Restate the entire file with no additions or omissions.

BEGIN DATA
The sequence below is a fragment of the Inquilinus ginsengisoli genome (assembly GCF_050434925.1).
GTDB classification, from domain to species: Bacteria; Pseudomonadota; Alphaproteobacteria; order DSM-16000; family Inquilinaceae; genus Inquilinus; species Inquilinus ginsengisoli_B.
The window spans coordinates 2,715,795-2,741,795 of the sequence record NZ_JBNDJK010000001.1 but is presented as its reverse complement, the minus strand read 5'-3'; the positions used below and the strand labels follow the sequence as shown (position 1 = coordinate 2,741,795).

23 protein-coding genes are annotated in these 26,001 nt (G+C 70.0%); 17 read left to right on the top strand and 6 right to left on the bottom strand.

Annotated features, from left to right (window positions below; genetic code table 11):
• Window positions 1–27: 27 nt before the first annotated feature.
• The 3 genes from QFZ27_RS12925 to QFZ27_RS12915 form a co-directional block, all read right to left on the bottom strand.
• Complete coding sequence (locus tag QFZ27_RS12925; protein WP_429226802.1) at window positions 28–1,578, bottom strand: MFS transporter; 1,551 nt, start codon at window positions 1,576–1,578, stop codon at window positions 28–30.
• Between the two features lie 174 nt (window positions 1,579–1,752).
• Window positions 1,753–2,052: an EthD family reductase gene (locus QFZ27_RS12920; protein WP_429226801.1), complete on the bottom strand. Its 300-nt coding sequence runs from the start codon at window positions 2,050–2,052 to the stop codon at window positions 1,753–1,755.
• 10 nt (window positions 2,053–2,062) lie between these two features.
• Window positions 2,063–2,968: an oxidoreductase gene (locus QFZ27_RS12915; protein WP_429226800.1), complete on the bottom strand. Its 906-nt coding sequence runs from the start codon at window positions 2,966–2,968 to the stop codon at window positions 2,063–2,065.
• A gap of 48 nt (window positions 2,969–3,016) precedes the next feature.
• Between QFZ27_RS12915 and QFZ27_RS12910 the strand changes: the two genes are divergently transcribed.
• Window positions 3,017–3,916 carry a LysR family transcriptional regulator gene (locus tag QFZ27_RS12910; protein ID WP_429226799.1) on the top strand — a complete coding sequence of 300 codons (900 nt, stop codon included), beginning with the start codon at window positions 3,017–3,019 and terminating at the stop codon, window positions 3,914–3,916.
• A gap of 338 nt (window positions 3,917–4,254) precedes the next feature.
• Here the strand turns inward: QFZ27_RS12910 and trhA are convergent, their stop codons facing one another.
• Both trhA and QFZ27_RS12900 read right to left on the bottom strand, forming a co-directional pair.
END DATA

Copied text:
The sequence below is a fragment of the Inquilinus ginsengisoli genome (assembly GCF_050434925.1).
GTDB classification, from domain to species: Bacteria; Pseudomonadota; Alphaproteobacteria; order DSM-16000; family Inquilinaceae; genus Inquilinus; species Inquilinus ginsengisoli_B.
The window spans coordinates 2,715,795-2,741,795 of the sequence record NZ_JBNDJK010000001.1 but is presented as its reverse complement, the minus strand read 5'-3'; the positions used below and the strand labels follow the sequence as shown (position 1 = coordinate 2,741,795).

23 protein-coding genes are annotated in these 26,001 nt (G+C 70.0%); 17 read left to right on the top strand and 6 right to left on the bottom strand.

Annotated features, from left to right (window positions below; genetic code table 11):
• Window positions 1–27: 27 nt before the first annotated feature.
• The 3 genes from QFZ27_RS12925 to QFZ27_RS12915 form a co-directional block, all read right to left on the bottom strand.
• Complete coding sequence (locus tag QFZ27_RS12925; protein WP_429226802.1) at window positions 28–1,578, bottom strand: MFS transporter; 1,551 nt, start codon at window positions 1,576–1,578, stop codon at window positions 28–30.
• Between the two features lie 174 nt (window positions 1,579–1,752).
• Window positions 1,753–2,052: an EthD family reductase gene (locus QFZ27_RS12920; protein WP_429226801.1), complete on the bottom strand. Its 300-nt coding sequence runs from the start codon at window positions 2,050–2,052 to the stop codon at window positions 1,753–1,755.
• 10 nt (window positions 2,053–2,062) lie between these two features.
• Window positions 2,063–2,968: an oxidoreductase gene (locus QFZ27_RS12915; protein WP_429226800.1), complete on the bottom strand. Its 906-nt coding sequence runs from the start codon at window positions 2,966–2,968 to the stop codon at window positions 2,063–2,065.
• A gap of 48 nt (window positions 2,969–3,016) precedes the next feature.
• Between QFZ27_RS12915 and QFZ27_RS12910 the strand changes: the two genes are divergently transcribed.
• Window positions 3,017–3,916 carry a LysR family transcriptional regulator gene (locus tag QFZ27_RS12910; protein ID WP_429226799.1) on the top strand — a complete coding sequence of 300 codons (900 nt, stop codon included), beginning with the start codon at window positions 3,017–3,019 and terminating at the stop codon, window positions 3,914–3,916.
• A gap of 338 nt (window positions 3,917–4,254) precedes the next feature.
• Here the strand turns inward: QFZ27_RS12910 and trhA are convergent, their stop codons facing one another.
• Both trhA and QFZ27_RS12900 read right to left on the bottom strand, forming a co-directional pair.